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I’ve only been twice 2003 and 2016 and it was about the same situation payment wise :rofl:

In fact everything was pretty much the same. In 2003 the atmosphere in Tokyo/Osaka felt bleeding edge but it feels like tech has slowed down in innovation over the last ten years, compared to the prior ten with phones, tvs etc.

The only major difference was Himeji Castle gone from having about 10 tourists whilst walking around, to about 10,000 Chinese tourists in a procession.

Here’s to 2029 and another visit :smiley:


While a lot of magstripe transactions still processed are in the US, a surprising amount of low value transactions are processed worldwide. Parking is a big industry that uses magstripe readers in a lot of countries because they don’t really care about fraud. It’s only rare in Europe because the regulators essentially banned most magstripe transactions.

Even in Canada, which started its transition to Chip and Pin in the mid to late 2000’s and finished around 2012/3, still has magstripe on most parking meters (although they usually also accept contactless) and even some vending machines are magstripe or contactless only.


I’m sure those sorts of uses were a big part of the reason why they have announced a date so far into the future.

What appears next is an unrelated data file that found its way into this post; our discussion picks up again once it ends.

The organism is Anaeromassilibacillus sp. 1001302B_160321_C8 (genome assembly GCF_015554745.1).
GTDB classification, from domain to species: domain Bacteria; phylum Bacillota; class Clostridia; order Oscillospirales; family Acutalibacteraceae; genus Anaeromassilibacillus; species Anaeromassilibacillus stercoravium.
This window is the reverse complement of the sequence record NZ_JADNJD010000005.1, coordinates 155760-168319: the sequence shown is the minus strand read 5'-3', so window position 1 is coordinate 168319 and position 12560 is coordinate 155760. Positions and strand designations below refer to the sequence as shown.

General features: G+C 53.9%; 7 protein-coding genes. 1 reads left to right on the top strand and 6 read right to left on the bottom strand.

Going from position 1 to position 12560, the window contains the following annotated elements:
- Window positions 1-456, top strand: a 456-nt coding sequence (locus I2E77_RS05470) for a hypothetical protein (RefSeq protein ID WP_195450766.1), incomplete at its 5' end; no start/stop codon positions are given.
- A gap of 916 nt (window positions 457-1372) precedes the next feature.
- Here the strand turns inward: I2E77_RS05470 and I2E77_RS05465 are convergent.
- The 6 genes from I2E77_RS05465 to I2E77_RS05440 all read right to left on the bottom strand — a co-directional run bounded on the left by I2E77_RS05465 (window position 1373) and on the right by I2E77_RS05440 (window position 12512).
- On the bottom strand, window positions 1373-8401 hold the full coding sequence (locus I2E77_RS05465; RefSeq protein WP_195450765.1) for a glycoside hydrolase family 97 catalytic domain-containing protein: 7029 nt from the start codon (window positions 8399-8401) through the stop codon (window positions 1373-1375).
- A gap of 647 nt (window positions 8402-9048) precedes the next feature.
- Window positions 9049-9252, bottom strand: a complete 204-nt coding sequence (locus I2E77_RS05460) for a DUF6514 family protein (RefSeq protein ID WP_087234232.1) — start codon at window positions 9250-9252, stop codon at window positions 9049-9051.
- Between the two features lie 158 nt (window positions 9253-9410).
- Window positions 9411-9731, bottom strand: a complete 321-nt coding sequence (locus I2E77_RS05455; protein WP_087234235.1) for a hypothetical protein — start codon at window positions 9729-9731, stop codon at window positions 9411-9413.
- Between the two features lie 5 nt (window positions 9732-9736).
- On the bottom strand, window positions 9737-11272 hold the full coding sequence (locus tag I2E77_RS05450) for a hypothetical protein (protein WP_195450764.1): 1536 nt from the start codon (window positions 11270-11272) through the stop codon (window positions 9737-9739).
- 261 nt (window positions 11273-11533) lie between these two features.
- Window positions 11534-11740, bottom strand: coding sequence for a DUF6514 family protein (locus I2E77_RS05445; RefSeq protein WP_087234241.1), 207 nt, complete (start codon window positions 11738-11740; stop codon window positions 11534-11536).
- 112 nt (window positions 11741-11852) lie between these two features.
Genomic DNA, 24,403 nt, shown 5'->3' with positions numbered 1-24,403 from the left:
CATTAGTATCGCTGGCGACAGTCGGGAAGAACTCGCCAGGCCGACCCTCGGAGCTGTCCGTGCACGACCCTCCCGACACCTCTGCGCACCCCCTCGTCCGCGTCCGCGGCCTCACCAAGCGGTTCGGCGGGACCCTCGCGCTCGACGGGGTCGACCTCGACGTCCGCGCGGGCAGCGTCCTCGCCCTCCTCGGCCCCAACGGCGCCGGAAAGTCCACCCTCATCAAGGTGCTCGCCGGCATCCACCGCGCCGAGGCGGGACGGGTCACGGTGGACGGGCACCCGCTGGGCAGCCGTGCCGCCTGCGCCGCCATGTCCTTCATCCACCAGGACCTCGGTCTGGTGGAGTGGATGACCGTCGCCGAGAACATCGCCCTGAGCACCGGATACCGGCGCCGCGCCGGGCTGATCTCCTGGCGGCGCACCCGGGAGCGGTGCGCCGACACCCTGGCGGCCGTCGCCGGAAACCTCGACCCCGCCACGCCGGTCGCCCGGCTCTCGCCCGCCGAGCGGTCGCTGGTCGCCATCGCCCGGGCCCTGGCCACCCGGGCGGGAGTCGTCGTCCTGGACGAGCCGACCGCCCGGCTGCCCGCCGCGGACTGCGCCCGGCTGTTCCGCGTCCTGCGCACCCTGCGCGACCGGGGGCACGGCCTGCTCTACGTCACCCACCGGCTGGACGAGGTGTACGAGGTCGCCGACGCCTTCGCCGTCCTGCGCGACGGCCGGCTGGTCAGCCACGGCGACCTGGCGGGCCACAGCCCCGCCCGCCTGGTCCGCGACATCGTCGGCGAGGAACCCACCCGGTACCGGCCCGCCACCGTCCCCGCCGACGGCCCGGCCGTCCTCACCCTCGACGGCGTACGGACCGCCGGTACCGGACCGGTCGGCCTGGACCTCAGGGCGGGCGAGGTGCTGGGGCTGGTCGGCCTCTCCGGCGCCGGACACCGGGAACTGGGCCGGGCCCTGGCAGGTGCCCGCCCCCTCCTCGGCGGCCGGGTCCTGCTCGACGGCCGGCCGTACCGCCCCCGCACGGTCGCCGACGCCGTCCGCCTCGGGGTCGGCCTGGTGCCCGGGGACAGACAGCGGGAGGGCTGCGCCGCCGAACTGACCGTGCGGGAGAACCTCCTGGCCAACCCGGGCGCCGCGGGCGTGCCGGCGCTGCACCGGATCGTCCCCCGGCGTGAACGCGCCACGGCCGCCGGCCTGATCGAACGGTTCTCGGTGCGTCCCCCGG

By the final end of magstripe, even long-lasting devices like parking metres will have been upgraded at least once already as part of their natural lifecycle - so should not have a problem with other payment methods.

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I guess that’s the point: Now that Mastercard has announced “magstrip is dead” everyone will be forced to upgrade.


Exactly, but they’ve given people enough time to upgrade fairly organically, and not have to rush out and upgrade more quickly than they probably would have done anyway.

Based on the concept image in the article, published by Mastercard, it looks like they are also expecting embossed numbers to go away as cards are modernised (so both magstripe and zip-zap machines will be out by the deadline).

By then there should be, at least theoretically, universal global coverage of decent broadband so all payments should be able to be processed fully-online in real-time.

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I was under the impression that a UK chip card won’t allow the magatripe to be used in a card machine with a chip reader. So if the chip fails, you can’t use the card for payment at shops.

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It’s been a good few years since I’ve used magstripe after the chip failing! Prior to Barclays Apple Pay support. But if I recall, at the time, magstripe worked just fine after the chip failed a few times in a row.

Perhaps that won’t work now?


It allows it if the chip fails even once, I’ve swiped my Monzo card before in the co op as it SCAed then the chip wouldn’t work. Cashier didn’t even know you could do that.

Still got the signature checked by the manager so the embarrassment of it all.


This isn’t true.

Magstripe and signature is called “fallback authentication”; it is only allowed if you have tried the chip first and it’s failed.